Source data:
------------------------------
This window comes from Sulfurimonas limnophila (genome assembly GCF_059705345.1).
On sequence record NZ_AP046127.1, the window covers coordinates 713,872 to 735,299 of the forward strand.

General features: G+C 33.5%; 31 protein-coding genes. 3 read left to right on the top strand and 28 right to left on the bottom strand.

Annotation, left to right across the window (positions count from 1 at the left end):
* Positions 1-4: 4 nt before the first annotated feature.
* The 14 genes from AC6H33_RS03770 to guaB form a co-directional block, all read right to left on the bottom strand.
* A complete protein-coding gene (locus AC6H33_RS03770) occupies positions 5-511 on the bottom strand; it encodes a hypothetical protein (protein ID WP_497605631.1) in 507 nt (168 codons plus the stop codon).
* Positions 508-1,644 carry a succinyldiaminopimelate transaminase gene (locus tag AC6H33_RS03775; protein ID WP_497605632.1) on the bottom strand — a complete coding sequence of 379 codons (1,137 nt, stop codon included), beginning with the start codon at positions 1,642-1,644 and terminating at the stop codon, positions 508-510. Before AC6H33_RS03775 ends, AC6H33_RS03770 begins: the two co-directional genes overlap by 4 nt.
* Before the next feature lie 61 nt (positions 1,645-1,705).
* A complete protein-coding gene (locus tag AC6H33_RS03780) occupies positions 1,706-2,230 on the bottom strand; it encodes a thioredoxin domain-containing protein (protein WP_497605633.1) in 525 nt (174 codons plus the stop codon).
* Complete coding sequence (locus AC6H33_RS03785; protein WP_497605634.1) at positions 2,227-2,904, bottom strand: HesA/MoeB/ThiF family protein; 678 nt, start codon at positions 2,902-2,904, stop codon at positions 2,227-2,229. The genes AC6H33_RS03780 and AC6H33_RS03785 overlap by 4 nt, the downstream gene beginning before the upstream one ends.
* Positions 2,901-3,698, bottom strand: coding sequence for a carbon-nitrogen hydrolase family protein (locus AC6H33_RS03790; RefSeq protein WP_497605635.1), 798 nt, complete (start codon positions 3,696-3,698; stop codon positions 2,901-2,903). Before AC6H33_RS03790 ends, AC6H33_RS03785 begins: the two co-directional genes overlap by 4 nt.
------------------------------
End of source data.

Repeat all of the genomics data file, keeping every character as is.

This window comes from Sulfurimonas limnophila (genome assembly GCF_059705345.1).
On sequence record NZ_AP046127.1, the window covers coordinates 713,872 to 735,299 of the forward strand.

General features: G+C 33.5%; 31 protein-coding genes. 3 read left to right on the top strand and 28 right to left on the bottom strand.

Annotation, left to right across the window (positions count from 1 at the left end):
* Positions 1-4: 4 nt before the first annotated feature.
* The 14 genes from AC6H33_RS03770 to guaB form a co-directional block, all read right to left on the bottom strand.
* A complete protein-coding gene (locus AC6H33_RS03770) occupies positions 5-511 on the bottom strand; it encodes a hypothetical protein (protein ID WP_497605631.1) in 507 nt (168 codons plus the stop codon).
* Positions 508-1,644 carry a succinyldiaminopimelate transaminase gene (locus tag AC6H33_RS03775; protein ID WP_497605632.1) on the bottom strand — a complete coding sequence of 379 codons (1,137 nt, stop codon included), beginning with the start codon at positions 1,642-1,644 and terminating at the stop codon, positions 508-510. Before AC6H33_RS03775 ends, AC6H33_RS03770 begins: the two co-directional genes overlap by 4 nt.
* Before the next feature lie 61 nt (positions 1,645-1,705).
* A complete protein-coding gene (locus tag AC6H33_RS03780) occupies positions 1,706-2,230 on the bottom strand; it encodes a thioredoxin domain-containing protein (protein WP_497605633.1) in 525 nt (174 codons plus the stop codon).
* Complete coding sequence (locus AC6H33_RS03785; protein WP_497605634.1) at positions 2,227-2,904, bottom strand: HesA/MoeB/ThiF family protein; 678 nt, start codon at positions 2,902-2,904, stop codon at positions 2,227-2,229. The genes AC6H33_RS03780 and AC6H33_RS03785 overlap by 4 nt, the downstream gene beginning before the upstream one ends.
* Positions 2,901-3,698, bottom strand: coding sequence for a carbon-nitrogen hydrolase family protein (locus AC6H33_RS03790; RefSeq protein WP_497605635.1), 798 nt, complete (start codon positions 3,696-3,698; stop codon positions 2,901-2,903). Before AC6H33_RS03790 ends, AC6H33_RS03785 begins: the two co-directional genes overlap by 4 nt.